Quantcast
Log In Register

A Little Ooky

by Shawn Stone on December 1, 2011

BY MARSHALL BRICKMAN AND RICK ELICE, MUSIC AND LYRICS BY ANDREW LIPPA, DIRECTED BY PHELIM MCDERMOTT AND JULIAN CROUCH PROCTORS, THROUGH DEC. 4
The Addams Family

You can’t kill cartoonist Charles Addams’ bizarre characters. You can bend them and twist them for various media, but their inner nature shines through.

In its finest moments, the newish musical version of The Addams Family, the road company version of which opened Nov. 29 to rapt cheers and a standing ovation at Proctors, gives us Addams’ characters in all their warped, wicked glory.

Most of these lovely scenes are in the second act. The plot’s been churned through, and the macabre menagerie show off what makes them special in a series of musical showstoppers.

There are the matriarch and patriarch, Morticia (Sara Gettelfinger, appropriately deadpan) and Gomez (Douglas Sills, appropriately ardent), renewing their passion with a delicious tango in a graveyard in the moonlight. Uncle Fester (audience favorite Blake Hammond), deliriously insane, sings a charming song of love to the moon. Morticia cheers herself up with the notion that death is “Just Around the Corner.” Wednesday (Cortney Wolfson) and her boyfriend (Brian Justin Crumb), like a deranged Annie Oakley and Buffalo Bill, try to prove that each is nuttier than the other in “Crazier Than You,” which comes complete with a William Tell scene.

In addition to the living Addams clan, the chorus consists of a dozen white-faced “dead” Addamses, who liven things up nicely.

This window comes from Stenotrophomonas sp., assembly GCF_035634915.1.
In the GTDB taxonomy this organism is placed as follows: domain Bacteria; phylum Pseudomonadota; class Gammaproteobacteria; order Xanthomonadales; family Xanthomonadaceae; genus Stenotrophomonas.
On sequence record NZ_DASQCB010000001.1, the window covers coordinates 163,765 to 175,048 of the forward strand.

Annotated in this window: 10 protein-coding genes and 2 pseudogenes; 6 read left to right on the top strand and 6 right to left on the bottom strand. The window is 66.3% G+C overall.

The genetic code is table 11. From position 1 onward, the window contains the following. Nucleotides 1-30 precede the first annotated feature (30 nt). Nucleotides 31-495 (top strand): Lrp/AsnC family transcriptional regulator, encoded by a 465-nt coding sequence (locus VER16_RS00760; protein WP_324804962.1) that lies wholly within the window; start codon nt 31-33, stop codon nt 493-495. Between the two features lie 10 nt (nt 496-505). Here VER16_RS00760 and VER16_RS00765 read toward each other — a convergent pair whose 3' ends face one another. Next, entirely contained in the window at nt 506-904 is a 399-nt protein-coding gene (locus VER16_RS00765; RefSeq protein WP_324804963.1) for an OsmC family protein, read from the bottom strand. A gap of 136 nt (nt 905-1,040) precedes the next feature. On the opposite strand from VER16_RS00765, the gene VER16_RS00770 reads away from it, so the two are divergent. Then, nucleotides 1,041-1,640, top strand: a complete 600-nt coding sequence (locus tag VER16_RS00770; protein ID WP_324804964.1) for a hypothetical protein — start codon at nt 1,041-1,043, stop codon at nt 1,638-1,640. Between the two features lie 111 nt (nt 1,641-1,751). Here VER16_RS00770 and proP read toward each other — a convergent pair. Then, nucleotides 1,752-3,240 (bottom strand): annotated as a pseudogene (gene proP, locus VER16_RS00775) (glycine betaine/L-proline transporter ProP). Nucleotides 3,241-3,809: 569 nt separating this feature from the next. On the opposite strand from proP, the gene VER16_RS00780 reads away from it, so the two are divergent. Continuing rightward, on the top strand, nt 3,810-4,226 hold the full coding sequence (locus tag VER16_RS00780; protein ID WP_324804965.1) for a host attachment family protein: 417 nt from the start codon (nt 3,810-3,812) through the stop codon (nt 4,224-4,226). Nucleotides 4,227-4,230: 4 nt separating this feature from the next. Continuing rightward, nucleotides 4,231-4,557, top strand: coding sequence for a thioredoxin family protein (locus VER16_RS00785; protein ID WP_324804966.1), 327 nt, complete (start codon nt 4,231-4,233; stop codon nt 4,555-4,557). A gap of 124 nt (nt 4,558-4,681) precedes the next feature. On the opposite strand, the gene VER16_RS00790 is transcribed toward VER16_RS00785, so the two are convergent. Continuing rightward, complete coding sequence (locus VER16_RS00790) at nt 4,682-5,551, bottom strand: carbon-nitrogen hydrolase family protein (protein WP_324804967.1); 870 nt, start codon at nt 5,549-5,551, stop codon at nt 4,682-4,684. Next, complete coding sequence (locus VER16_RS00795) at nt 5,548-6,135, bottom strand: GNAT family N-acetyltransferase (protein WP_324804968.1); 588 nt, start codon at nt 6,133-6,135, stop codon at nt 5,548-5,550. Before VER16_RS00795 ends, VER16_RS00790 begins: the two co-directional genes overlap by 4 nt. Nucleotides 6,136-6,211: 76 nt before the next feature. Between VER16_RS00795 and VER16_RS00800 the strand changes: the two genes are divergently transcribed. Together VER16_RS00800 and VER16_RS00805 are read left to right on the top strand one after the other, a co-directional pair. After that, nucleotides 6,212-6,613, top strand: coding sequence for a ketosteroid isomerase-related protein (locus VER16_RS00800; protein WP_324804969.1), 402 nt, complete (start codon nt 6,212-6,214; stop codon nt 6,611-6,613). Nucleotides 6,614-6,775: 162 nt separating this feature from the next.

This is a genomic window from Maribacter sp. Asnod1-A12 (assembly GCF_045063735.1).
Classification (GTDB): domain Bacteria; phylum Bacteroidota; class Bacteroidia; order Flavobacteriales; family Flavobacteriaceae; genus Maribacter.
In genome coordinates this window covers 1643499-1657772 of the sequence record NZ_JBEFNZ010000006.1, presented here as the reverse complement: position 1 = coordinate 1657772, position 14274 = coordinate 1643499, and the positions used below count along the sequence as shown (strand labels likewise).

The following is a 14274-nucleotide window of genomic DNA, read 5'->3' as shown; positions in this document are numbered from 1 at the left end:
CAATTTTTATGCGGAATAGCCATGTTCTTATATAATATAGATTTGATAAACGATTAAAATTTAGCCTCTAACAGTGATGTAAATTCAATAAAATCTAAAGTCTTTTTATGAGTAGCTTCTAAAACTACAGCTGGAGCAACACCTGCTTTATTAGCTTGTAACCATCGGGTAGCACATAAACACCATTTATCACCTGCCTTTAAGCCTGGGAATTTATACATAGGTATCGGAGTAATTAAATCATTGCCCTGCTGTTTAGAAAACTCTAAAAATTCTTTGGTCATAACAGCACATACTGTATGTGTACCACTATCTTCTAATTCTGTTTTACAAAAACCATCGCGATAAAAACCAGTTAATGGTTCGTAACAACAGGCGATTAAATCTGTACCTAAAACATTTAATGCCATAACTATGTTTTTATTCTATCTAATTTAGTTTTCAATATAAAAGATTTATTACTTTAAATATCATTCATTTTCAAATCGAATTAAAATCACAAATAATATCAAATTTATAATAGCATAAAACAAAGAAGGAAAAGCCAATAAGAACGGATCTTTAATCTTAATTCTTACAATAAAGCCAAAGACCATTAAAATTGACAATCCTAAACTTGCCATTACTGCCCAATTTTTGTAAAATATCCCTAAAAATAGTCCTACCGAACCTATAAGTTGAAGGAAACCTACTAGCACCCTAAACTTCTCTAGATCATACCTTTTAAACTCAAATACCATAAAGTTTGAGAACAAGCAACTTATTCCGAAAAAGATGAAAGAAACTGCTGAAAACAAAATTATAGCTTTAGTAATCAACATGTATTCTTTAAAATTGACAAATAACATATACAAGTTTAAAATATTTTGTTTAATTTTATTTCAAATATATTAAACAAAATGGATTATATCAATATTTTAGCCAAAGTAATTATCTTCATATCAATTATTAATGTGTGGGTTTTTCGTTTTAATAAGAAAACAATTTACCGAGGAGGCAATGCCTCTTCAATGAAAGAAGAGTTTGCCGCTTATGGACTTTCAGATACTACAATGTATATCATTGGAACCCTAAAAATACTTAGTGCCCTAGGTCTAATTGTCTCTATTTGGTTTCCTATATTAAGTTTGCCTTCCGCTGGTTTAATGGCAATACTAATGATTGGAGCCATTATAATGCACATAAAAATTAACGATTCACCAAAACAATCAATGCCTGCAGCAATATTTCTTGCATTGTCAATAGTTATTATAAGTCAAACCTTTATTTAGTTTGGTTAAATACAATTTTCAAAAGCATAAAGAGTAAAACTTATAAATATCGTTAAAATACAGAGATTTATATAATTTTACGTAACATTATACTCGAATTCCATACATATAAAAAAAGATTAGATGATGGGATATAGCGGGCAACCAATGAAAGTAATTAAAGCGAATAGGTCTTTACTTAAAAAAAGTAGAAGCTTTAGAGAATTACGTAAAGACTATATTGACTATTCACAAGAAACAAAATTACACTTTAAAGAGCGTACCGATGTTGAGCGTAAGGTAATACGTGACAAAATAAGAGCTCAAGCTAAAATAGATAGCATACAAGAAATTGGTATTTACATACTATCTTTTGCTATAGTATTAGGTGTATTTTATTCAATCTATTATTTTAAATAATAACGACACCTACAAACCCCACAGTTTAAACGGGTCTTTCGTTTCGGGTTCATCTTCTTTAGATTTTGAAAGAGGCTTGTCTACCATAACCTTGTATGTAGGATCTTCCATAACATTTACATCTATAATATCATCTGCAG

The entertaining and effective character songs of the second act go a long way toward making up for the surfeit of plot that clogs the first. During the intermission, a patron sitting near me said to her companion, “This is a lot like the last show we saw here.”

I had to stifle a laugh, because this perceptive lady had of course hit on it exactly. Two crazy kids from very different backgrounds fall in love, and struggle to move their very different families toward harmony so that a happy ending—a wedding—can happen. It’s La Cage Aux Folles redux, which is You Can’t Take It With You redux. So Wednesday begs Gomez not to tell Morticia the truth about Lucas, who also hasn’t told his parents about the hoped-for nuptials, and this secrecy upsets Morticia, who can tell something is wrong, and upsets Pugsley, who already misses being tortured by Wednesday.

Even if one grants that they needed some kind of plot to contextualize the characters, one does not have to accept so much of it.

As for the music, the only song that’s not fun is “Full Disclosure.” The term “full disclosure” is legalese—true weasel words—and should not be in The Addams Family lexicon. That it is the name of an alleged Addams family tradition (and the Act 1 closer) defies logic.

Because Morticia’s character is left out of the machinations that power the farce, that leaves Douglas Sills, as Gomez, with the Herculean task of holding our interest through every plot twist. He does this wonderfully. It’s a tough role, in part because other actors (John Astin and Raul Julia) have created indelible conceptions of Gomez; Sills makes the character his own.